A star for Daddy
When Gary Nelson felt a numbness in one of his buttocks, his GP put it down to sciatica. Sending men in their 30s for bowel cancer screening wasn't — and still isn't — normal practice.
It took some time for Gary to admit that the numbness had turned into pain.
"He was a typical bloke," joked his wife, Vicky.
Vicky insisted that he should make the most of private health care through work and go for a consultation. During a routine test, the consultant spotted a tumour in Gary's bowels. "I'm 99% sure that Gary has cancer," she said.
"Gary was a fit and healthy young man, so we weren't worried," recalled Vicky. "We just thought it had been caught early, the tumour would be removed, and nothing could go wrong."
Gary and Vicky faced a two-week wait for the outcome of the biopsy. The results showed that Gary hadn't had bowel cancer for long, but it had already spread to his lungs and liver. The cancer was inoperable and incurable. With chemotherapy, Gary was given two years to live. He was just 35 years old — his children only three months and twenty-two months.
Gary began visiting Saint Francis Hospice for medication to manage his pain and discomfort. The couple decided to cram as much into the time they had left; they got married and went on holiday.
While in Lanzarote, Gary's body became weaker. Vicky began to wonder if they had done the right thing but stood by their mantra to live life to the fullest — knowing they only had two more years together.
When Vicky and Gary returned, they were told that the cancer had spread to Gary's bones. He came to our Hospice for end of life care. Our Family Support team began pre-bereavement therapy with Vicky and the children at their home.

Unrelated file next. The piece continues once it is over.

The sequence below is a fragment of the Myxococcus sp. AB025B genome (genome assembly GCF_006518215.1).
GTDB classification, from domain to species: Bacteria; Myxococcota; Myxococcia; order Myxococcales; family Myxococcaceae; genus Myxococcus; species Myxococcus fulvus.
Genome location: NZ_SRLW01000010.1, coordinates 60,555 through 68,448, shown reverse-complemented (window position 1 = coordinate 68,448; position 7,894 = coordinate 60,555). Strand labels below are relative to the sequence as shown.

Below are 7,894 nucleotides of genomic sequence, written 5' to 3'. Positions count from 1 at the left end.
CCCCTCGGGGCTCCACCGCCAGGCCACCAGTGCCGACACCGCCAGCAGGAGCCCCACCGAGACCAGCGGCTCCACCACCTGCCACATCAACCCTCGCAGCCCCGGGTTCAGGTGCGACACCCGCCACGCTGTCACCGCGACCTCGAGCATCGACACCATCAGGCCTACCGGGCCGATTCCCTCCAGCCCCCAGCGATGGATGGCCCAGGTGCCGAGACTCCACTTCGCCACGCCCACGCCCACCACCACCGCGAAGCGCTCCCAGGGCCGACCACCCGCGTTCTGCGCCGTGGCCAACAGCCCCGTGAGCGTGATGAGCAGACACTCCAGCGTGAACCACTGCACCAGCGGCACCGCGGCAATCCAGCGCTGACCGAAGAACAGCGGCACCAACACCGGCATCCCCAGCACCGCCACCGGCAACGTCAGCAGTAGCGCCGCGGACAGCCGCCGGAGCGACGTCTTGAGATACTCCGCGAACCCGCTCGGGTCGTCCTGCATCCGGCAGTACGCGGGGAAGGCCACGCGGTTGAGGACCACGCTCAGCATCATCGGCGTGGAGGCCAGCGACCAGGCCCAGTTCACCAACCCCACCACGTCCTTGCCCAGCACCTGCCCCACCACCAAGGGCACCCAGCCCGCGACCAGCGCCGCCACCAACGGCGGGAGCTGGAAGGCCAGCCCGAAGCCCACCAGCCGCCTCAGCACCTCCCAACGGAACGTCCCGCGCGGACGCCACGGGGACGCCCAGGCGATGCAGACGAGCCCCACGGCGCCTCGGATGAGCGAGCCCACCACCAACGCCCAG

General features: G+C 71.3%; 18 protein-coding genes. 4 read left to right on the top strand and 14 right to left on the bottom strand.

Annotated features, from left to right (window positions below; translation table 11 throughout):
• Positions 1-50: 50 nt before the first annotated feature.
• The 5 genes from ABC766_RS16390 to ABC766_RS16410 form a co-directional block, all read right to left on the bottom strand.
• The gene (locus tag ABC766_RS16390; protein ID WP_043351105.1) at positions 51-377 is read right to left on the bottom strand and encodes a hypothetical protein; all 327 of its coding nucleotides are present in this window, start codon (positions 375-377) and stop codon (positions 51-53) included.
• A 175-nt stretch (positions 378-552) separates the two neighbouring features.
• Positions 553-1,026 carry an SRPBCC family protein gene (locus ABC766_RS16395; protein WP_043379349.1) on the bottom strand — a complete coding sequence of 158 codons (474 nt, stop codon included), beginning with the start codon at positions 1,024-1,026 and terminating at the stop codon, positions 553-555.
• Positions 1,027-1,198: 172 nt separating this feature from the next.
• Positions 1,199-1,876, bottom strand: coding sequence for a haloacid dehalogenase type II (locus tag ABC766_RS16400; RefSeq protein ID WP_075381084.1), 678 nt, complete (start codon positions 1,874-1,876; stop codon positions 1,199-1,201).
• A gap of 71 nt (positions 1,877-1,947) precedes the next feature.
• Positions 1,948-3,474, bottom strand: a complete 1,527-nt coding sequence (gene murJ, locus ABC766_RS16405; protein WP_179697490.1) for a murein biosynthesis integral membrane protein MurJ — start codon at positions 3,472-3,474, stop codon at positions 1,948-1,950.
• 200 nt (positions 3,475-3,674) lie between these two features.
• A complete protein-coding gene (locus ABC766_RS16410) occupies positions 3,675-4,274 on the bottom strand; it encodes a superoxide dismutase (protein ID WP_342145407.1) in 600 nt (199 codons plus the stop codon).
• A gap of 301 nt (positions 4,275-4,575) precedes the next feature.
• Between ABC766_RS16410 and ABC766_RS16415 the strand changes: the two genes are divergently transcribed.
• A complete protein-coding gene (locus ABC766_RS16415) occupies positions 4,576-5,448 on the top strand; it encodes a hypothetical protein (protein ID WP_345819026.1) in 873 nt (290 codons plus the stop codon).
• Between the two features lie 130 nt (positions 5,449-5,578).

"Gary was scared at home," Vicky remembered. "He was so happy to get to the Hospice and needed a break. Gary knew he would get care 24/7 and not have to worry about waking me up in the middle of the night in pain. His one wish was to not die at home in front of the children."
When Gary entered what would be the final day of his life, Vicky told Poppy and Daisy that they had to say goodbye to Daddy. Poppy was scared of her dad's appearance. She kissed her mum's hand, and Vicky kissed Gary's.
"We passed the kiss along," Vicky explained.
Vicky held Gary's hand and told him that it was okay for him to go now. Gary, unresponsive for days, managed to mouth the words "I love you" to his wife — much to Vicky's astonishment.
"He mustered so much energy to say that," gushed Vicky.
Gary passed away at our Hospice 15 months after his diagnosis. He was 37. Shortly before he passed, Gary left cards for his girls to open as they reach milestones in their life, including birthdays and their first day at school.
"Gary never once spoke about cancer or that he was dying," said Vicky. "He didn't want to admit it in his head. It was easier for him to pretend that he wasn't ill."
Vicky, Daisy and Poppy are still undergoing bereavement therapy from our Family Support team and recently raised £4,400 for our Hospice at a dinner and dance. Gary's girls have named a star in memory of their daddy. Vicky's work for us doesn't stop there; she's now volunteering at our Hospice on reception.
"Many of my friends describe me as the strongest person they know, but I don't see it that way. I'm just doing what any other mum would do by carrying on for my girls. We all still cry for him, but I can't sit in bed all day feeling sorry for myself. Gary wouldn't have wanted that."
Vicky's friends will often ask her how she can go back to the place where her husband died or work in what they presume is such a sad place. Vicky will tell them that our Hospice the happiest place you could ever visit.
You can help people just like Gary by volunteering at our Hospice alongside Vicky.